pixel
 You are here:  Home  ›  How To  ›  Hairstyle Advice  › 
pixel
hairstyle Hairfindertrademark graphic
Hairstyles, Hair Care & Fashion
 
pixel
pixel pixel
pixel
pixel
pixel
pixel
pixel
pixel
pixel
pixel
pixel
pixel
pixel
pixel
try on hairstyles
pixel
pixel
pixel
pixel
pixel
pixel
pixel
ask hair questions
pixel
pixel
pixel
pixel
pixel
pixel
pixel
pixel
pixel
pixel
pixel
pixel

What Makes A Hairstyle Sexy?

We all know sexy styles when we see them: those hairstyles that make your pulse quicken and seem to make a woman seem so much more alluring and exotic (or just plain hot). But what is it about these styles that make them so attractive to us? Why does Halle Berry’s gamine short crop make her look so sultry, while the same effect is achieved by long-haired starlets with cascades of curls spilling forth over their shoulders? The answer isn’t so much in the specific attributes of the cut, but rather in the specific attributes which these haircuts showcase.
 
Let’s have a look at the attributes which make a style really work.
 
Anatomy and Physiology
 
choppy short haircut We’re all aware that different people find different features of the body to be most alluring. And in fact, there have been trends throughout history where different physical traits have been idealized and brought into the spotlight for admiration, such as the bob styles sported by the flappers in the 1920s which revealed the long slender necks of these women and drew the eyes of all the men, thanks to the short and sexy hairstyles.
 
The other physical features or erogenous zones that are focal points for sexy hairstyles (and the styles that flatter them) are:
 
The Neck. Even before the “bob” made its debut as a style trend, the neck was often showcased in the Victorian and Edwardian eras by styling the hair into an elegant up-style. This served to display the neck to good effect, but also created the appearance that the neck was longer and more swan-like and graceful. This effect was tempered by the high, lace-trimmed collars that encased the neck.
 
The Roaring 20s brought flapper fashion to the fore and sleeveless sheath dresses with scoop collars left the skin of the neck exposed and the clean lines given full attention because of the short styling of the hair in back. These themes have been echoed over and again in history as bob styles have passed into and out of the foreground of fashion trends.
 
The Eyes. Always considered a #1 feature for generating attraction, the eyes have always been a focal point around which to style the hair. In earlier eras, hairstyles with fringe were used to create a soft frame to draw attention to the eyes. The big splash as far as hairstyling is concerned came in the 1960s when the renowned hairstylist Vidal Sassoon created a series of gamine-short cuts for men and women that really brought tremendous focus to the eyes and face of the individual. These super-short hairstyles have also made repeated emergences among fashion trends.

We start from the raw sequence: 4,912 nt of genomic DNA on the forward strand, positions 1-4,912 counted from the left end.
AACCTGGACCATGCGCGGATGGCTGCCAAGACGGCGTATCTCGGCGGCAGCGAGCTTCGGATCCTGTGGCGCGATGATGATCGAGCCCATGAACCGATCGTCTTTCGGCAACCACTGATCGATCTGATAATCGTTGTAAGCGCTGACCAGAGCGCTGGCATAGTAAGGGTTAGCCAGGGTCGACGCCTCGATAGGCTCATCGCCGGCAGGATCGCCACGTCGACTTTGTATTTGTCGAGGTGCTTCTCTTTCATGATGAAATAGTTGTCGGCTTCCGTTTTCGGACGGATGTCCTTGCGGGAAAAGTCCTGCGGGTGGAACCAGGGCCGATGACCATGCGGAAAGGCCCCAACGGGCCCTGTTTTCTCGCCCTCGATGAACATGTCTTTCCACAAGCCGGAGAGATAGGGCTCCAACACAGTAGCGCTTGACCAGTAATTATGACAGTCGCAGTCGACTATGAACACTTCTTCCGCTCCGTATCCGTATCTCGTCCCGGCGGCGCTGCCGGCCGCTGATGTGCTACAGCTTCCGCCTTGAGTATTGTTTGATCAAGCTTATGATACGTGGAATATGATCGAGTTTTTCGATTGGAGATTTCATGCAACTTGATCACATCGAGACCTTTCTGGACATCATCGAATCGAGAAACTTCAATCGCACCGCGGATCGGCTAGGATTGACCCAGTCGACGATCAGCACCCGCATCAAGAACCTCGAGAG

long sleek hair The Bosom. The front of a woman’s physique has so long been a focal point for men’s attentions that it hardly seems necessary to attempt to draw the attention of the men intentionally, but that is precisely what is done with the long cascading hairstyles. We’ve all seen the Hollywood beauties with long flowing locks that spill over the shoulders to come to a stop at the top of the breasts or to nestle in the cleft of the bosom. The hair ends create a focal point to draw the viewers’ attention.
 
The Mouth. At different points in the last century, hairstyles have been adapted to bring attention to the mouths of the wearer, for the purpose of showcasing particularly fetching lips and cupid’s bow mouths. Among these hairstyles are the A-line bob whose forward terminus would typically fall at or just above the chin level. Later, styles such as the “Rachel” and other razor cut styles that featured specifically defined tiers of layering around the face helped to create foci on the mouths of the women wearing them, whether to enhance pouting lips, or simply to showcase a stunning smile.
 
As often as not, the hairstyle preferences that men espouse for the women in their lives is a subliminal reflection of the attributes that these men are most attracted to on women in general. Men who are most attracted to slim, willowy women often express that their feminine ideal also has long straight hair. This follows because long straight flowing hair creates a vertical focus that enhances a slim, sinewy physique. Conversely, men who are most attracted by a pretty face will often prefer shorter hairstyles and those that create a framing effect around the face. It’s all a matter of what you like and how best to show it off.
 
Stacy - Hair Stylist     ©Hairfinder.com
 
pixel
Home        News        Updates        Hairbooks        Virtual Hairstyles        Hairstyles        Hair Q&A         Sitemap        Privacy Statement        Disclaimer
Join us on facebook